As mobility aids, wheelchairs provide increased independence and freedom to those who rely on them daily. However, despite their significant benefits, wheelchairs can also cause problems for users if they’re not used or maintained properly. It is crucial to be aware of common wheelchair injuries and how to prevent them to ensure the user’s safety and well-being.
Repetitive stress injuries are amongst the most common wheelchair injuries. Given the constant use of upper limb muscles during activities such as propelling, braking, and transfers, wheelchair users are at a heightened risk for developing injuries such as carpal tunnel syndrome, shoulder impingement, and tennis elbow.
Train yourself in proper propulsion techniques and develop good postural habits to reduce muscle strain. Warm-up and stretching exercises are essential before wheelchair use. Regular breaks during extended periods of wheelchair use can also help mitigate the risk of overuse injuries.
Falls and Tipping
Wheelchair falls and tipping accidents can occur during transfers, sudden stops, or when navigating uneven surfaces or inclines. These accidents may lead to fractures, head injuries, and other serious complications.
Take time to practice and perfect safe transfer techniques, especially when moving to and from different surfaces like beds, chairs, or vehicles. Properly adjust the wheelchair to fit the user, ensuring the brakes function correctly. Caregivers and wheelchair users should navigate inclines and uneven terrain cautiously.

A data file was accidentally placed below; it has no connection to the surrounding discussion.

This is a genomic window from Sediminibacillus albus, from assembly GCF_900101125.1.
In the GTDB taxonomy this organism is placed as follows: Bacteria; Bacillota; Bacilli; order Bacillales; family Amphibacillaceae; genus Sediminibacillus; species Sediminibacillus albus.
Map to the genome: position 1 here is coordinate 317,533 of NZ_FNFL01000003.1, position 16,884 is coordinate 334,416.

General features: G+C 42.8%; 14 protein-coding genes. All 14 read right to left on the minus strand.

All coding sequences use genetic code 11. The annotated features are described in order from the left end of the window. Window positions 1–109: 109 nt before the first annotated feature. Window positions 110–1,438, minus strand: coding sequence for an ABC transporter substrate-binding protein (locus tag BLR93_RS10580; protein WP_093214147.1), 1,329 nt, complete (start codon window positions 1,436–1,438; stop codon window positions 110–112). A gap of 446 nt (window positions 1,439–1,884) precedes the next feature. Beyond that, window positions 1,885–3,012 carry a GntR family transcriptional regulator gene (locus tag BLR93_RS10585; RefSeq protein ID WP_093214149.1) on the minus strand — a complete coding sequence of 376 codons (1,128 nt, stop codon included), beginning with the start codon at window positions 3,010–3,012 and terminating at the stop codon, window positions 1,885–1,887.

Prolonged sitting without pressure relief on contact points can lead to developing pressure sores or ulcers. These painful injuries can progress rapidly and, in severe cases, cause infection and damage to underlying tissue structures.
Performing pressure-relieving maneuvers and periodic weight shifts can help reduce the risk of pressure sores. Additionally, selecting the right wheelchair cushion can greatly impact comfort and pressure distribution. Choose a wheelchair cushion that suits your specific needs and preferences, selecting from gel, foam, and air-filled cushions.
Strains and Sprains During Transfers
Transferring in and out of a wheelchair puts users at risk for strains and sprains, particularly in the back, shoulder, and wrist muscles. These injuries often result from awkward postures or overexertion during transfers.
Learning and practicing proper transfer techniques that minimize bending or twisting are essential. Utilize adaptive equipment, such as transfer boards or swivel cushions, to improve safety and ease during transfers.
While your wheelchair is highly important for your mobility, it’s crucial to be aware of common wheelchair injuries and how to prevent them. Ensuring proper wheelchair use, maintenance, and regular health check-ups can significantly minimize potential risks and enhance the overall quality of life for wheelchair users. Don’t hesitate to reach out to a healthcare professional or therapist to discuss any concerns. Together, we can make wheelchair use a safe and enjoyable experience for all.